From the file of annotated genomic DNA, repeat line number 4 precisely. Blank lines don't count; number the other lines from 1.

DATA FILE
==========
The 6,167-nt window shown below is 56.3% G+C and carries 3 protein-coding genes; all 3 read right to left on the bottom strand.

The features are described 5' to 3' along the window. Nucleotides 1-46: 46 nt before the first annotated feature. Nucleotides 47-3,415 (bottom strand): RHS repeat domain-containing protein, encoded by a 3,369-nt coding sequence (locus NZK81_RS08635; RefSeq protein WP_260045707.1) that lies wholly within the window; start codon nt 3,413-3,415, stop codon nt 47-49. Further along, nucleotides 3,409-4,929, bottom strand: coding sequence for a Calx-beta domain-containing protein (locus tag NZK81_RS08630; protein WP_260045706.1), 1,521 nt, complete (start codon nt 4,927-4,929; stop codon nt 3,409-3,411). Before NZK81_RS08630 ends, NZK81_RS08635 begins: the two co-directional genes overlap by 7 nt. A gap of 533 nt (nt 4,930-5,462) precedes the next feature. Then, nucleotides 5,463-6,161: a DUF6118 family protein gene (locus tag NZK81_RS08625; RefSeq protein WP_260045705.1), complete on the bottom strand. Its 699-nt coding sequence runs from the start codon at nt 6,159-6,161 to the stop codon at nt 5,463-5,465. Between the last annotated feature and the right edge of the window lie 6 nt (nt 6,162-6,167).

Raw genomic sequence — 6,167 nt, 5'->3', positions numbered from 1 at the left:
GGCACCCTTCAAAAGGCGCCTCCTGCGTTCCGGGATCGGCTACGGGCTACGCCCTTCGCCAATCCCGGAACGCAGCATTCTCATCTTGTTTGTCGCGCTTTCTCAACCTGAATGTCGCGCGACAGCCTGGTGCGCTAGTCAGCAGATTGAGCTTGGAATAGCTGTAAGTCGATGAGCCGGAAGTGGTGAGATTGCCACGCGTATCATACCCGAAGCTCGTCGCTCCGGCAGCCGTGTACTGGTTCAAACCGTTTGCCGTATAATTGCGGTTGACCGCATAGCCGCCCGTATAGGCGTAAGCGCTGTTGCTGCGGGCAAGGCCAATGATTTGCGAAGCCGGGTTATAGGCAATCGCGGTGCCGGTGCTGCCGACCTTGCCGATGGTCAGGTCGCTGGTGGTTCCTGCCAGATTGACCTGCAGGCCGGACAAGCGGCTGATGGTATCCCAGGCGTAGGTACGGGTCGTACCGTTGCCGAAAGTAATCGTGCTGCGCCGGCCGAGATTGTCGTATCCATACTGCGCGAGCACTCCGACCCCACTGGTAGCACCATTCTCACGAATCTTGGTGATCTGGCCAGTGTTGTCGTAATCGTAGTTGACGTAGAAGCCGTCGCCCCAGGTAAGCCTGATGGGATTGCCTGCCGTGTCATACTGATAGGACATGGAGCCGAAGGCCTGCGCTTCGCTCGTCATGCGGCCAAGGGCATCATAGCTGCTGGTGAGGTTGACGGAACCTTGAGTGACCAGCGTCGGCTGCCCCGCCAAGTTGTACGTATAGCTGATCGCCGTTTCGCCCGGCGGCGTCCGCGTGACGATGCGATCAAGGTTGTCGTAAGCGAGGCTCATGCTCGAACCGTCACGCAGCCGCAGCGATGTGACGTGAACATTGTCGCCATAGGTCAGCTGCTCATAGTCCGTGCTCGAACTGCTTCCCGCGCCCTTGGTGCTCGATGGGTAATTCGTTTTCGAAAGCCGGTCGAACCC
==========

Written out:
GGCACCCTTCAAAAGGCGCCTCCTGCGTTCCGGGATCGGCTACGGGCTACGCCCTTCGCCAATCCCGGAACGCAGCATTCTCATCTTGTTTGTCGCGCTTTCTCAACCTGAATGTCGCGCGACAGCCTGGTGCGCTAGTCAGCAGATTGAGCTTGGAATAGCTGTAAGTCGATGAGCCGGAAGTGGTGAGATTGCCACGCGTATCATACCCGAAGCTCGTCGCTCCGGCAGCCGTGTACTGGTTCAAACCGTTTGCCGTATAATTGCGGTTGACCGCATAGCCGCCCGTATAGGCGTAAGCGCTGTTGCTGCGGGCAAGGCCAATGATTTGCGAAGCCGGGTTATAGGCAATCGCGGTGCCGGTGCTGCCGACCTTGCCGATGGTCAGGTCGCTGGTGGTTCCTGCCAGATTGACCTGCAGGCCGGACAAGCGGCTGATGGTATCCCAGGCGTAGGTACGGGTCGTACCGTTGCCGAAAGTAATCGTGCTGCGCCGGCCGAGATTGTCGTATCCATACTGCGCGAGCACTCCGACCCCACTGGTAGCACCATTCTCACGAATCTTGGTGATCTGGCCAGTGTTGTCGTAATCGTAGTTGACGTAGAAGCCGTCGCCCCAGGTAAGCCTGATGGGATTGCCTGCCGTGTCATACTGATAGGACATGGAGCCGAAGGCCTGCGCTTCGCTCGTCATGCGGCCAAGGGCATCATAGCTGCTGGTGAGGTTGACGGAACCTTGAGTGACCAGCGTCGGCTGCCCCGCCAAGTTGTACGTATAGCTGATCGCCGTTTCGCCCGGCGGCGTCCGCGTGACGATGCGATCAAGGTTGTCGTAAGCGAGGCTCATGCTCGAACCGTCACGCAGCCGCAGCGATGTGACGTGAACATTGTCGCCATAGGTCAGCTGCTCATAGTCCGTGCTCGAACTGCTTCCCGCGCCCTTGGTGCTCGATGGGTAATTCGTTTTCGAAAGCCGGTCGAACCC